Since VA and ED would be collecting data through a centralized source, the requirement for schools to submit redundant data is negated; most student data is standard, while only a small percentage is unique to any department or agency which is easily accounted for and sorted through NSC. NSC presently has access to the student full enrollment profile, not only students with Title IV loans, for over 97% of all students in higher education.

Under this proposal, VA and taxpayers incur no additional cost since schools select to send the data through NSC, paying for the cost of the service, while VA benefits from streamlined data submissions and research capabilities in conjunction with ED data. The ability to have real time measurement of completions and program efficacy would be a major benefit to VA and the broader research community; this is essential given the lack of available data outside of the MRP.

The benefits of this proposal are clear: accelerated data submissions, fewer errors, increased compliance, and advanced research to benefit student veterans. It is our hope that we can with VA and NSC to bring this concept from possibility to reality. For a clear visual demonstration of what a partnership with VA, ED, and DoD would look like, see Figure 1 below. We believe that a process transformation would enable student veterans to get into the classroom with certification or processing issues presenting fewer challenges.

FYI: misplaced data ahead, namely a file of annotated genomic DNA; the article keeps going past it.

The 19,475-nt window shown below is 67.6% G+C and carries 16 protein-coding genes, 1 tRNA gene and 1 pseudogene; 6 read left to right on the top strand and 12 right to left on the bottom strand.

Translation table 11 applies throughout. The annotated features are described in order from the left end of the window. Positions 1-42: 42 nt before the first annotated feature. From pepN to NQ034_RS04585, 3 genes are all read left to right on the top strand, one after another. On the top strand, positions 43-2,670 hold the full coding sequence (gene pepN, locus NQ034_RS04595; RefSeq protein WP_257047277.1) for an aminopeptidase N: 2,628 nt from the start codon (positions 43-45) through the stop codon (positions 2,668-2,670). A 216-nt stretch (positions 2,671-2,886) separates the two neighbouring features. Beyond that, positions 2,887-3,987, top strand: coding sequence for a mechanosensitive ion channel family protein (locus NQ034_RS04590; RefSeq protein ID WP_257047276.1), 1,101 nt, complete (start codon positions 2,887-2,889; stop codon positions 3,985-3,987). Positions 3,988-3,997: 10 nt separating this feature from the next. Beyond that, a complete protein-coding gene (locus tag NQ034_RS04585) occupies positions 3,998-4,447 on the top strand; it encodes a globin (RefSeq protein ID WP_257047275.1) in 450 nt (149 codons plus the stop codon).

Figure 1. Process Comparison

 

 

Our Final Thoughts

Often overlooked, VSOC counselors are well-positioned to serve as ideal VocRehab counselors. Given their proximity to the school and frequent interaction with students, they develop a strong trust within the IHL. We are pleased to see this continue and encourage more emphasis to be placed on the unique opportunity this represents. Overall, the VSOC program is a great success and we believe it has had a clear impact on helping many student veterans to succeed on campus as intended. The support VA has provided directly to student veterans on the 94 VSOC campuses is always welcomed, and we strongly encourage VA to consider expanding to additional schools.

We thank the Chairman, Ranking Member, and the Subcommittee Members for your time, attention, and devotion to the cause of veterans in higher education. As always, we welcome your feedback and questions, and we look forward to continuing to work with this subcommittee, the House Committee on Veterans’ Affairs, and the entire Congress to ensure the success of all generations of veterans through education.

 

Information Required by Rule XI2(g)(4) of the House of Representatives

Pursuant to Rule XI2(g)(4) of the House of Representatives, SVA has not received any federal grants in Fiscal Year 2015, nor has it received any federal grants in the two previous Fiscal Years.

 



[1] Department of Veterans Affairs, 2015, https://www.benefits.va.gov/vocrehab/vsocfactsheet.asp